Last week was National Get Safe Online Week, so I suppose it was somewhat ironic that one of the week’s big news stories related to a cyber-attack on TalkTalk, which saw many individuals left vulnerable to fraud.
Unfortunately for TalkTalk customers, the risk that fraudsters may now be in possession of their personal information is not the whole story; it also brings with it the added risk that other fraudsters may seize the opportunity to contact individuals, claiming to be from TalkTalk with instructions on how to ‘safeguard individuals from fraud’, claiming to be from a third-party security company, or claiming to be software companies offering advice or a fix!
Frustratingly, we have no control over how companies manage our personal data, but we can control how we manage it ourselves. While I’m not a client of TalkTalk, it certainly made me stop and think about just how much personal information we are prepared to share via the internet, particularly on social media platforms.
Take Facebook for example: we proudly update our status to share beach photos of ourselves and our family, advertising that we are away on holiday and our homes are therefore empty. We also share our dates of birth, children’s and pets’ names, previous schools and home towns. Whilst all of this information is posted innocently and intended for our Facebook friends and contacts, it can be a fraudster’s dream.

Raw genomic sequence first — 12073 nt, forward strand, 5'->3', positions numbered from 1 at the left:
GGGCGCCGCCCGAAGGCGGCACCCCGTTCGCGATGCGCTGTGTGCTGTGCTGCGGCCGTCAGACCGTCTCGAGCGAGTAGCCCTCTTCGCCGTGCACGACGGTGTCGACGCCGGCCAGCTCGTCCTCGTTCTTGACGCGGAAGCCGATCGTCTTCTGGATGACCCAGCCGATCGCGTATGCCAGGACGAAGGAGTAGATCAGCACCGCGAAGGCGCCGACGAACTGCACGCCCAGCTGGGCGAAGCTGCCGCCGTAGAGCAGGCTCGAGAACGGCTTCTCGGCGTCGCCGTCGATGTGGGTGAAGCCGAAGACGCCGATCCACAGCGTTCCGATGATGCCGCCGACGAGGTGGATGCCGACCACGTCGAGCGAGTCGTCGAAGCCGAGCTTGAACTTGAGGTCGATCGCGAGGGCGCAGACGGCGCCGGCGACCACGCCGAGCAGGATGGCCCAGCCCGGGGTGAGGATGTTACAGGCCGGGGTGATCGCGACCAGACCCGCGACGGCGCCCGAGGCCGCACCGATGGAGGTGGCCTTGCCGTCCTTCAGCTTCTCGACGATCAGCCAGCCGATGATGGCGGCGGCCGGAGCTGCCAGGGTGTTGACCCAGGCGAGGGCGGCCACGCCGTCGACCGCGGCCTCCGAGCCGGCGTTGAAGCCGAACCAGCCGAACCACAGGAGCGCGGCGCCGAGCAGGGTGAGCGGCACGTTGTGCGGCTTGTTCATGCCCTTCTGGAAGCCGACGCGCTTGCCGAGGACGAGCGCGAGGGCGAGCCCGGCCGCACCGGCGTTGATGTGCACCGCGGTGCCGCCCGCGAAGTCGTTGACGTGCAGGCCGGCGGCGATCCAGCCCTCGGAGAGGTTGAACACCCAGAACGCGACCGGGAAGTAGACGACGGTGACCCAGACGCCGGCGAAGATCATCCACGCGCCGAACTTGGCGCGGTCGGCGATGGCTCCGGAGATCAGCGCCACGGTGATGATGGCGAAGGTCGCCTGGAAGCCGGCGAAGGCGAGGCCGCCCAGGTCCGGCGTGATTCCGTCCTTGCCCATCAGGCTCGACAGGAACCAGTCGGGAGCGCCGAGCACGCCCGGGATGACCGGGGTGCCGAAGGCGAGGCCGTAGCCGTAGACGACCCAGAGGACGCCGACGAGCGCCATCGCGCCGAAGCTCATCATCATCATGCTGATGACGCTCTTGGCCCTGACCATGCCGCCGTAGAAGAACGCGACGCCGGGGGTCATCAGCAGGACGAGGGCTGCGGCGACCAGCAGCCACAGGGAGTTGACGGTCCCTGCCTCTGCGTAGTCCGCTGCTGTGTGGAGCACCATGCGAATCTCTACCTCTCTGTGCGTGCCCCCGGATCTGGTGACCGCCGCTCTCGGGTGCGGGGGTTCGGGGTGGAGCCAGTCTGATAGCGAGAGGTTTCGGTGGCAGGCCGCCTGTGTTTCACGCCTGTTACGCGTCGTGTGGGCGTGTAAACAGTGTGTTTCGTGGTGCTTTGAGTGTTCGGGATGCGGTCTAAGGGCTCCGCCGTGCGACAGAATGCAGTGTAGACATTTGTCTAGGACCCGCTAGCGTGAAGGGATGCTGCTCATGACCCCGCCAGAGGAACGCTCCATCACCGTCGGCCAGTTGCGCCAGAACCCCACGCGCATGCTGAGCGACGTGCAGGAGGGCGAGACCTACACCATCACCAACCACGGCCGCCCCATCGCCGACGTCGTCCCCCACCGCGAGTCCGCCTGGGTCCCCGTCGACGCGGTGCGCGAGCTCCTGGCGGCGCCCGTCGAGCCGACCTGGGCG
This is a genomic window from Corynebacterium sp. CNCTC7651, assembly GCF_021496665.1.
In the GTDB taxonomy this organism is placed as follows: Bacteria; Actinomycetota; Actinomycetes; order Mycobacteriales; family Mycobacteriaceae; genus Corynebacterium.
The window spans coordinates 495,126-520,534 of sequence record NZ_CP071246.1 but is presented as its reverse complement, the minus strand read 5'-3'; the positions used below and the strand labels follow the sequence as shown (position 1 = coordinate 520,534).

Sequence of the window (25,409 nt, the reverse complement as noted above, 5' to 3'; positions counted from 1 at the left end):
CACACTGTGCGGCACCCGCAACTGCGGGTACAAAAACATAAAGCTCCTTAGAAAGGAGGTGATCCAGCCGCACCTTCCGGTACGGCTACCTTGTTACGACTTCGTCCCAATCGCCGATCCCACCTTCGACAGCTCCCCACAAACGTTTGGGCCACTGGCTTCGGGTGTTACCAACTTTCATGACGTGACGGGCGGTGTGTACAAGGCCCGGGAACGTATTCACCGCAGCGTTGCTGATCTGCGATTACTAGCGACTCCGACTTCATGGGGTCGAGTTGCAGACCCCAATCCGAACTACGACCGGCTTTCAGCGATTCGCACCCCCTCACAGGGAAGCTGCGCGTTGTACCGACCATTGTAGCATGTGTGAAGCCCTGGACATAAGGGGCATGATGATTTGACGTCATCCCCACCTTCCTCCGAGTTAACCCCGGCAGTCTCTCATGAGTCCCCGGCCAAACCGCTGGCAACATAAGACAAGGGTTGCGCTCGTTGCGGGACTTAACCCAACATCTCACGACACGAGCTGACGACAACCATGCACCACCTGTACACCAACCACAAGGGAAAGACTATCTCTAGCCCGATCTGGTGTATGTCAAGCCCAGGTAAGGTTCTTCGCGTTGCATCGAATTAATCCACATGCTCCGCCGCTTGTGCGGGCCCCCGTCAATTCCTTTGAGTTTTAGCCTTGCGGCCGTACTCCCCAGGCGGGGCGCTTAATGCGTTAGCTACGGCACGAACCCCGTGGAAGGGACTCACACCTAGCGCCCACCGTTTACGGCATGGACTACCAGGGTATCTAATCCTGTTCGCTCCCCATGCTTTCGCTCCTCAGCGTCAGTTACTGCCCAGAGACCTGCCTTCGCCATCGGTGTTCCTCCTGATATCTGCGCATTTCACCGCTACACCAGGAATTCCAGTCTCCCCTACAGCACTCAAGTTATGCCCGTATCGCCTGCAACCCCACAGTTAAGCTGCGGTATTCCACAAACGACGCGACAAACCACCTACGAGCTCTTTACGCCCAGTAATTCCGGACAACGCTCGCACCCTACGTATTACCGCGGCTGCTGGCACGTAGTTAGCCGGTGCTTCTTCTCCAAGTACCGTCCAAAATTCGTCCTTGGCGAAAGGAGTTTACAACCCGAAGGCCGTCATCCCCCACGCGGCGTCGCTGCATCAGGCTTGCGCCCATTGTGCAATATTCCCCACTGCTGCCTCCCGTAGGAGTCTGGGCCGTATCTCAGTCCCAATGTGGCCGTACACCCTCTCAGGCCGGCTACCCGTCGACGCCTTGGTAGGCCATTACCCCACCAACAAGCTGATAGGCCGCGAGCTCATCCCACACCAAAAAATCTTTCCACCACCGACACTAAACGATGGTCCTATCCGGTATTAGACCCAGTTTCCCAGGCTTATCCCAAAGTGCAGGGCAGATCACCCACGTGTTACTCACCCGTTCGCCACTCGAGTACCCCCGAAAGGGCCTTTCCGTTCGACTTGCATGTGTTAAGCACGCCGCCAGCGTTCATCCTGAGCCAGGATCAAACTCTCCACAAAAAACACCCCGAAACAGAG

According to the National Crime Agency, cyber-crime is one of the most significant criminal threats to the UK. So, what can we do to help protect ourselves? A good place to start would certainly be to ensure that your devices are protected with secure passwords and up to date anti-virus.
Get Safe Online suggests that there are a number of sensible and simple measures that we should follow in order to protect ourselves. Their six top tips are as follows: –
As a business, we have worked hard to ensure that our IT systems are as secure as possible and have trained our staff to look out for potential scams but, as the TalkTalk debacle has highlighted, nothing is invincible and there’s no such thing as ‘no risk’. However, with our continued vigilance of our systems and your individual vigilance with your personal data, we can certainly all help to ensure that we maintain a ‘low risk’ profile.